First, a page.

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  1. #1
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    Alternative indoor hang

    Ok, so unfortunately I don't have 2 trees at appropriate distances in the yard. I live in Florida, so no basement with rafters. And from all the info on the forums (and a few hand calculations), the stress on the rafters is a bit questionable.
    So what to do?

    This is what I came up with. An 8 foot 2x4 (which I just happened to have in the garage) as a stiff ridgeline to take the compressive stress. This way the only stress on the eye bolts in the beam is a downward force of my weight. (ok, a little outward force because the eye bolts are not directly above my attachment points)
    I'm going to clean up the suspension a little, and maybe a longer 2x4 to allow for a more natural hang. But all in all, a good test bed for my DIY hammocks.

    Any thoughts?
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  2. #2
    Senior Member pedro's Avatar
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    That'll work! Good job.
    "Interesting! No, wait, the other thing.....tedious!"- Bender Bending Rodriques

  3. #3
    X-Lem's Avatar
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    Cool Concept! Only concern I'd have is, depending on the quality of 2x4, whether drilling a hole that close to the end of the 2x4 that you're hanging from would cause the board to split (maybe over time as the board dries). Looks like you may have the strapping wrapped in a certain way to account for this but it's hard to tell for sure. Positioning over the pool would ensure a softer landing.

  4. #4
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    Thank you , thank you, thank you! I finally understand what's meant by a "structural ridgeline".

  5. #5
    Senior Member MondayHopscotch's Avatar
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    Quote Originally Posted by grakker View Post
    Thank you , thank you, thank you! I finally understand what's meant by a "structural ridgeline".

    haha.

  6. #6
    gargoyle's Avatar
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    I like the idea.
    Not a fan of the big drilled hole, though. Wrapping your support straps around the 2x4, then securing with a knot, may work better.
    Whats holding everything, up above..? That's got to be really strong and secured well.
    Ambulo tua ambulo.

  7. #7
    in it for the naps oldgringo's Avatar
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    Quote Originally Posted by gargoyle View Post
    I like the idea.
    Not a fan of the big drilled hole, though. Wrapping your support straps around the 2x4, then securing with a knot, may work better.
    Whats holding everything, up above..? That's got to be really strong and secured well.
    Yep...lose the hole, and let the straps wrap around the 2x4 just outboard of the eyebolt.

    Love the concept, but....doesn't that sucker spin?
    Dave

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  8. #8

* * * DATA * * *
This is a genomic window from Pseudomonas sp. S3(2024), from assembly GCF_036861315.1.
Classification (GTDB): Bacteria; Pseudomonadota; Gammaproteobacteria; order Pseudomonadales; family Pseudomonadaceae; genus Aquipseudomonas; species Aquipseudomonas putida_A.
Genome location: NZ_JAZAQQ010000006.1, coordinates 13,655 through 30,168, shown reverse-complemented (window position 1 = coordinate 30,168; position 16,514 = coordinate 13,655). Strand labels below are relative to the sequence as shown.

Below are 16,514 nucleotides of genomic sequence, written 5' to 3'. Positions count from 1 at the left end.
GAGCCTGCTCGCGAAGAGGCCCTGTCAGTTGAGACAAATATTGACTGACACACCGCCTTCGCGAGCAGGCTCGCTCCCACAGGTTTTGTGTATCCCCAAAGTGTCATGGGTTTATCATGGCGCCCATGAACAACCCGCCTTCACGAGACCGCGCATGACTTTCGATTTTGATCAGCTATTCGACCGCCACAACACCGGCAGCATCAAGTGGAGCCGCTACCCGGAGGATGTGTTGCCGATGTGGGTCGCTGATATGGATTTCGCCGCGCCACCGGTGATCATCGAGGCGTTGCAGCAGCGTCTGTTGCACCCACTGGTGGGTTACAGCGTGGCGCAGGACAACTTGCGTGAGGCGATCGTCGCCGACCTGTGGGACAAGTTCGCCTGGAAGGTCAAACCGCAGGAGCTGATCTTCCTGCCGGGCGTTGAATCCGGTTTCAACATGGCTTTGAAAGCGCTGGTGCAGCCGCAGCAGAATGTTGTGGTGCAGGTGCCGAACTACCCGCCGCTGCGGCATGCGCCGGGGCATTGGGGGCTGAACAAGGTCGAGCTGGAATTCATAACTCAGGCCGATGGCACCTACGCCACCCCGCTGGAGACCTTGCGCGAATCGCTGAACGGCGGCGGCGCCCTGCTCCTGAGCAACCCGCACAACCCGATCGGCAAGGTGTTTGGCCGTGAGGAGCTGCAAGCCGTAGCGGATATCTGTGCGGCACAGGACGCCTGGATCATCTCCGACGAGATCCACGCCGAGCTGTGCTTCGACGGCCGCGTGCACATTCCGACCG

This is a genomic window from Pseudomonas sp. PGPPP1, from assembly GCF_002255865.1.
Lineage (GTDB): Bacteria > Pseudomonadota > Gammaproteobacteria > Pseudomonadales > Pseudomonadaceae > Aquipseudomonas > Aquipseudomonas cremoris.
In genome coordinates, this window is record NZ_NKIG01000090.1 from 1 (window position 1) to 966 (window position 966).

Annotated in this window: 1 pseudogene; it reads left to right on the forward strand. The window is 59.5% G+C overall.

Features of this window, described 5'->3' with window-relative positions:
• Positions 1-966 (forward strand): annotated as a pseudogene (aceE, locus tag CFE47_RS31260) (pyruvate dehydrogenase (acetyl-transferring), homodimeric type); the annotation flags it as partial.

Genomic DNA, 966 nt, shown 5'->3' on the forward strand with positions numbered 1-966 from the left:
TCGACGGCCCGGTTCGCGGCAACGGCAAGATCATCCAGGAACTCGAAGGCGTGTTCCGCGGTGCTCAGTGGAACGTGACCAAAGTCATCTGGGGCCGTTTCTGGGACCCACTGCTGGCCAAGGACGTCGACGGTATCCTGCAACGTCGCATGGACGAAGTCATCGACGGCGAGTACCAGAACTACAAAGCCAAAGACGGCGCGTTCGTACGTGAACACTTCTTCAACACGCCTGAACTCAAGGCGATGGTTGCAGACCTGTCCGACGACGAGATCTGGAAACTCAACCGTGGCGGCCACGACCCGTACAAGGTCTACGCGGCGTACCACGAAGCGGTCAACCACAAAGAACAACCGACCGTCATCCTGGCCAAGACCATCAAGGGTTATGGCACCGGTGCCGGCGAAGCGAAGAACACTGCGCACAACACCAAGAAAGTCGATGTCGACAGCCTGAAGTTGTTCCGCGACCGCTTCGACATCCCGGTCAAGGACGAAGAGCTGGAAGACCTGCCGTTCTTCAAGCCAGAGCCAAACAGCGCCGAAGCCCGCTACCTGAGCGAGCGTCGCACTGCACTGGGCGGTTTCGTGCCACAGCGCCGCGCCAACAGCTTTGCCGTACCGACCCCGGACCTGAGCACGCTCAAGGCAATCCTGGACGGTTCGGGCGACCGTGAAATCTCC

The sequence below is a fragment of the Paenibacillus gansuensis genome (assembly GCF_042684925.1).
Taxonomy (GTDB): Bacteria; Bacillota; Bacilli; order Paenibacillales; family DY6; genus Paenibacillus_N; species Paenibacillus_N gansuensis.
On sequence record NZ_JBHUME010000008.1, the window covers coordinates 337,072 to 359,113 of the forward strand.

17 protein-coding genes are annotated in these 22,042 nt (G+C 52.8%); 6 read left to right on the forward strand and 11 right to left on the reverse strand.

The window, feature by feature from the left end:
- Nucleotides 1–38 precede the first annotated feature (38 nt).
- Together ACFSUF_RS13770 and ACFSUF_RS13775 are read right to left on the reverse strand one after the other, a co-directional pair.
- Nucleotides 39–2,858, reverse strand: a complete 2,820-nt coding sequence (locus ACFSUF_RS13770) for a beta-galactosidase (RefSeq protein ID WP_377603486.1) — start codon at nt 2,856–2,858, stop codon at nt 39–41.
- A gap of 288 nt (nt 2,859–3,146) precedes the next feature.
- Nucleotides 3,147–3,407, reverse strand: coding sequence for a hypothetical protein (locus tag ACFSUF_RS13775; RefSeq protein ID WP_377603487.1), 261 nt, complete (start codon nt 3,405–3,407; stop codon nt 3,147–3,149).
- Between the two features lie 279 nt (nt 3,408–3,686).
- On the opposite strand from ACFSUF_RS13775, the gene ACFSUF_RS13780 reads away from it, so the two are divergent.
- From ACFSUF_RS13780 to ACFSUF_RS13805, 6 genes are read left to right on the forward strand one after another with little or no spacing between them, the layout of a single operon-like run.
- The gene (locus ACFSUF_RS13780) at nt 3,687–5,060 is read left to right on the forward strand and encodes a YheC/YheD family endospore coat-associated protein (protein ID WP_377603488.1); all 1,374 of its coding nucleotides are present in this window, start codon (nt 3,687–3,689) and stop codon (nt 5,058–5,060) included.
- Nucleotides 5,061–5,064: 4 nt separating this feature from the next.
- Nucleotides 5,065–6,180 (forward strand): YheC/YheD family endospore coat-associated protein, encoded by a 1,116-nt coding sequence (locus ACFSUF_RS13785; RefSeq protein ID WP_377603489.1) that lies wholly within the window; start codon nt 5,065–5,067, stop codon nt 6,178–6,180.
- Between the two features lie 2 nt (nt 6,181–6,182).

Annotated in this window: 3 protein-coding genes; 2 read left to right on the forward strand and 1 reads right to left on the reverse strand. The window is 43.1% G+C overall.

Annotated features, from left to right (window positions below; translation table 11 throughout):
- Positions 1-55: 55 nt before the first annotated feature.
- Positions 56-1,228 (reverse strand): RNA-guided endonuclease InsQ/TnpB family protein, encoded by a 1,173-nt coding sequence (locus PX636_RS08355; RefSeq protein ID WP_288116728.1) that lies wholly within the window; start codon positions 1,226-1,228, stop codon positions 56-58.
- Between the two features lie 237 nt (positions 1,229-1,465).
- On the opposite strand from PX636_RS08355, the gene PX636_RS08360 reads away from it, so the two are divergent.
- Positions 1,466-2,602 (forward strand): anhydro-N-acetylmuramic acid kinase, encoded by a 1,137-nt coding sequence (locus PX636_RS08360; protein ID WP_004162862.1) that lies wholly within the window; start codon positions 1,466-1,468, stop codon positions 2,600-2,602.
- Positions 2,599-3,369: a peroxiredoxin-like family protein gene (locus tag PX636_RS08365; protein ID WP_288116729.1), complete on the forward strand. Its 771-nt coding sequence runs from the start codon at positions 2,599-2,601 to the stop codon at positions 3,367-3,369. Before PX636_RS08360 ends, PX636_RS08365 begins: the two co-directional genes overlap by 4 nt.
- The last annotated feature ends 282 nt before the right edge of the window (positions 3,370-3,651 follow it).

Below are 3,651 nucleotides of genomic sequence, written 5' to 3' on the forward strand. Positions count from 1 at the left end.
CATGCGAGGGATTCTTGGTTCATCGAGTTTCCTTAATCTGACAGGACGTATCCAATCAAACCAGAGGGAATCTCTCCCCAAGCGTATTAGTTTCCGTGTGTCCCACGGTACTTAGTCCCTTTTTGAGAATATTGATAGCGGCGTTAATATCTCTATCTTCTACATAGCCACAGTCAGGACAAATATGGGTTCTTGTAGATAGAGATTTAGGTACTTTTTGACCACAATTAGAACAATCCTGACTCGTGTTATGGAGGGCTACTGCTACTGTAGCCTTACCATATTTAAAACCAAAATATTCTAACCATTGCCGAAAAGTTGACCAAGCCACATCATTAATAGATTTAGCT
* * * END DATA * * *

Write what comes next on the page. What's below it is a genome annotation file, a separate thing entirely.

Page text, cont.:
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    About the hang

    Thanks for the feedback. I know the holes aren't the optimal attachment method, but I wanted to fix the distance for the "ridgeline". The second set of holes for hanging it to the beam was a bit of a lazy moment.
    I will probably swap the straps for a couple of chains and put through bolts in.

    The setup doesn't spin. It is surprising stable. Only downside is that I need to enter the hammock from a more "side" entry. The ridgeline is not in the way once your in, just on entry. And I guess if I were it sit up too fast...OOuucch

  9. #9
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    Quote Originally Posted by WVassello View Post
    Any thoughts?
    I like it a lot! You are thinking along the lines of my 'old friend' Isaac E. Palmer. Check out his patent from 1898: http://www.google.com/patents?id=eHZ...page&q&f=false .

    If the spreader is too close to the hammock you can use a longer spreader and use more of the hammock suspension line, and maintain the same hammock sag. If you do that, you get roughly 1/4 of a foot of separation for every foot of added spreader length.
    Youngblood AT2000

  10. #10
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    Quote Originally Posted by WVassello View Post
    This way the only stress on the eye bolts in the beam is a downward force of my weight. (ok, a little outward force because the eye bolts are not directly above my attachment points)
    About those forces... you are splitting your weight in half because you are using two attachment points and the downward force on each beam is equal to that. But something else is going on at the eye bolts, the holes they screwed in to and the hammock suspension. In your application it isn't much to be concerned with because you are not departing too far from vertical. But as the 'drop angle' starts departing from true vertical you start generating extra. Where I would start worrying about it is when that angle starts getting large, especially if someone starts trying it with a single attachment point.
    Youngblood AT2000

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